September 22, 2003
COLLEGE PARK Ralph Friedgen probably never imagined that coaching the Maryland
football program would require his expertise as an amateur psychologist so often.
For the second straight season, Friedgen had to figure out a way to heal the
Terrapins' wounded psyche in order to recover from a slow start.
Last year, early losses to Notre Dame and Florida State left Maryland 1-2
and wondering if it really was a one-hit wonder. The Terps came into this fall
riding high after reading several preseason publications that had them winning
the ACC and earning a BCS bid. A stunning upset loss to Northern Illinois, followed
by the annual smackdown from Florida State, left Maryland 0-2 and caused some
players to question whether the program truly had turned the corner.
It reminds me of the year we went 5-6 and just missed making a bowl, said
senior linebacker Leroy Ambush, one of the few players who remembers the disappointment
of that 1999 campaign under former coach Ron Vanderlinden. We've got to get
our confidence back and get things turned around before it's too late.
To appreciate Ambush's comments, it's important to understand the mentality
that surrounded the Maryland football program prior to Friedgen's arrival and
still rears its ugly head at times to this day. Fans who endured more than a
decade of losing teams are quick to question, criticize and generally jump off
the bandwagon. Players who read message boards filled with angry posts from
disgruntled fans are sure to be negatively affected. In short, the recent history
of Maryland football hangs over the program like a dark cloud, with fans and
players alike hoping it doesn't turn too stormy. Even two outstanding seasons
under Friedgen were not enough to erase the bad vibes built up from 1987-2000.
Give Friedgen credit for recognizing the emotional instability of his squad
and stepping in quickly to promote a more positive mindset. After his staff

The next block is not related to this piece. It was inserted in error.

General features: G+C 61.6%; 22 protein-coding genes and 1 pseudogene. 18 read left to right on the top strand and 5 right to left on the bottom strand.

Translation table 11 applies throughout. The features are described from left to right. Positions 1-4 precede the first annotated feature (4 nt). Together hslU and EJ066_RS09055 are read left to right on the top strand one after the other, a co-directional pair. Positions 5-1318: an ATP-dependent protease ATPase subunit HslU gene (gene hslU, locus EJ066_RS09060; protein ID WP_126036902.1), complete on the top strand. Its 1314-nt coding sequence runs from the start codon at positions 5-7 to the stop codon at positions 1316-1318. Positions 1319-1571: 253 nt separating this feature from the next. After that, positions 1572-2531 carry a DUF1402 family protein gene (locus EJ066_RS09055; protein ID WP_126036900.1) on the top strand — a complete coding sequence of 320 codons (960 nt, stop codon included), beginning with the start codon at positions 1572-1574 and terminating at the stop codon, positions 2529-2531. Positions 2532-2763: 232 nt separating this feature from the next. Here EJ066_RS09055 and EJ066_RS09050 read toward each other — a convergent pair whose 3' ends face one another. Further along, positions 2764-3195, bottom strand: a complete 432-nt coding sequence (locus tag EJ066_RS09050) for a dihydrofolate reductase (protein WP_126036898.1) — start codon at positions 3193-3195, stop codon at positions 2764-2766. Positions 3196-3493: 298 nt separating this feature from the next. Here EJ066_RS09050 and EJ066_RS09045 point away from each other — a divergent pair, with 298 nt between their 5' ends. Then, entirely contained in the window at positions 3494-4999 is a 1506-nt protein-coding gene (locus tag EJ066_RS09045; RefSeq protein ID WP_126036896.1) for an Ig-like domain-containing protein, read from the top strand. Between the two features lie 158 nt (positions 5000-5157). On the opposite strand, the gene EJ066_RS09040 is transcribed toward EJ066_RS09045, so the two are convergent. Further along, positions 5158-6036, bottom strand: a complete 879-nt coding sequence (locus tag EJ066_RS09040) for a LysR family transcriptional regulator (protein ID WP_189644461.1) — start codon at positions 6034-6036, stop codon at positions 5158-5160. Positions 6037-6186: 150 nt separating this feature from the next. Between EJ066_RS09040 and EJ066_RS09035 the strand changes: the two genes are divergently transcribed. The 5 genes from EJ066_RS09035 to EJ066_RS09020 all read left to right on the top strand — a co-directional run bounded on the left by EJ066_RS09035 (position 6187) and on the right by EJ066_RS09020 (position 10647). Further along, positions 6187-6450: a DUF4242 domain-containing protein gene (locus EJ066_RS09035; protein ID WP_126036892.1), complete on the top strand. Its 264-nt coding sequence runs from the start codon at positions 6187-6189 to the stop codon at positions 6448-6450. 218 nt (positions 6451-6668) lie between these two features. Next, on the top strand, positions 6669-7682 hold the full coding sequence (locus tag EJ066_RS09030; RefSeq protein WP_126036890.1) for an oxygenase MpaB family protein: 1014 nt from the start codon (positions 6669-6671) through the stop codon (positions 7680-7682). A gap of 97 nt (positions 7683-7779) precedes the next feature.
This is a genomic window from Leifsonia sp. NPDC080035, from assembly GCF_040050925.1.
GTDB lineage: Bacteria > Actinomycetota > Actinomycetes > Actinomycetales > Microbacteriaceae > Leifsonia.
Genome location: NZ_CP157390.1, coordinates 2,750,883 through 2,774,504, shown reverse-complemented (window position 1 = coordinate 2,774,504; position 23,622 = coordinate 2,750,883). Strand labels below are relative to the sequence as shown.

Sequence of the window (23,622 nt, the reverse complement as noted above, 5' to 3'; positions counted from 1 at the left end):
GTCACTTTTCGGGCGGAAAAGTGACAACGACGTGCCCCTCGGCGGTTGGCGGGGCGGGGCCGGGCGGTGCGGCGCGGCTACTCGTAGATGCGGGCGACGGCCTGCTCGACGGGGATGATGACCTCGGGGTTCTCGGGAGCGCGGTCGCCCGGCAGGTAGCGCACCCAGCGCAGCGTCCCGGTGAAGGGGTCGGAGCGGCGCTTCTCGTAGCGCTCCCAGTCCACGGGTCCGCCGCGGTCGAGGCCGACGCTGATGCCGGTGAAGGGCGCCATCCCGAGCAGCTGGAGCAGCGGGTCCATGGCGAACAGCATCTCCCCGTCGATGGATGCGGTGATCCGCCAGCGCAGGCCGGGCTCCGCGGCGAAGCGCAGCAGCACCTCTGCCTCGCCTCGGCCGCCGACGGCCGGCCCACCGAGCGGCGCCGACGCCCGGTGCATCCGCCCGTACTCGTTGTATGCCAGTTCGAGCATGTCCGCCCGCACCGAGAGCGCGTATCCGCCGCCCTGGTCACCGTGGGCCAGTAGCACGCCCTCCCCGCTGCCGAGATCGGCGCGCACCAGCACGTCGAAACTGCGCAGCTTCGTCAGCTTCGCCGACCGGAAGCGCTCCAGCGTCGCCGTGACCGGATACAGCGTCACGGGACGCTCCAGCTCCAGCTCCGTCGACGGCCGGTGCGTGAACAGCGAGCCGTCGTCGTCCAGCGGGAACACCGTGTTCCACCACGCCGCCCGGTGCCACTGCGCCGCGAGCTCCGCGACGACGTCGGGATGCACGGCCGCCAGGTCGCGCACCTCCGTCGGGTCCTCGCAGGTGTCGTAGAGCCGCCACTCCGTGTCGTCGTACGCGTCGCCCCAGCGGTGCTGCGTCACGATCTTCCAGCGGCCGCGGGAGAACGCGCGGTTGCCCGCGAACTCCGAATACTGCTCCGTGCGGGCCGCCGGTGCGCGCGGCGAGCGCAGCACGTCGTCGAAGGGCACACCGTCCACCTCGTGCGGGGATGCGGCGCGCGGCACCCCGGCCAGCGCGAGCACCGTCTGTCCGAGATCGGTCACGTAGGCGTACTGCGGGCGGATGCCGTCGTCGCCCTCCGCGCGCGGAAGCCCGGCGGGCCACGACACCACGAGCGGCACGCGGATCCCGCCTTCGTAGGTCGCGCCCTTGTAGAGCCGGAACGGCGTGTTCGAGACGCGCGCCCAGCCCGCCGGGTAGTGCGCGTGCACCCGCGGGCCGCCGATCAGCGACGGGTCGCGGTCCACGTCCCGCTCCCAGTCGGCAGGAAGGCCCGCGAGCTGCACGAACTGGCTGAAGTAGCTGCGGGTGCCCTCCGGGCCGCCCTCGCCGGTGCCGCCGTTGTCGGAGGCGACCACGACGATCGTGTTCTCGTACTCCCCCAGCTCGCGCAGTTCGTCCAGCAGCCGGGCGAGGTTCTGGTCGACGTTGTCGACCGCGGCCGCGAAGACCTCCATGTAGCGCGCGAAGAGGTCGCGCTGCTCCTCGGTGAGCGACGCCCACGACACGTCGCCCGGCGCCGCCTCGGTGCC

reviewed the Florida State film and saw a team that was playing not to lose,
the season reached an early turning point.
McBrien Needed Confidence Boost
There was quarterback Scott McBrien hesitating in the pocket against
the Seminoles and taking a sack. When Friedgen asked McBrien why he didn't throw
to the primary receiver, he got a bothersome response.
Scott had the same pass intercepted on the previous series, and he told me
he was worried that was going to happen again, Friedgen said. As a team, we're
pressing, we're trying too hard. Scott is one of the guys doing that, playing
not to lose rather than trying to win.
There was cornerback Domonique Foxworth, laying off Florida State wideout
P.K. Sam and basically conceding a completion.
I think Domonique was worried about getting beat deep, Friedgen said. Florida
State has some dangerous receivers, but you still have to challenge them.
Coming out of the FSU game, Friedgen felt the entire team was not approaching
games with an aggressive, let-it-all-hang-out mentality.
We're thinking about bad things instead of good things, Friedgen said. We've
got to expect good things to happen. Right now, I think our confidence is a
little down. If you're going to be successful, you've got to believe in your
ability to be successful.
Friedgen blamed some of Maryland's early struggles on the team as a whole
believing its preseason press clippings and some players in particular looking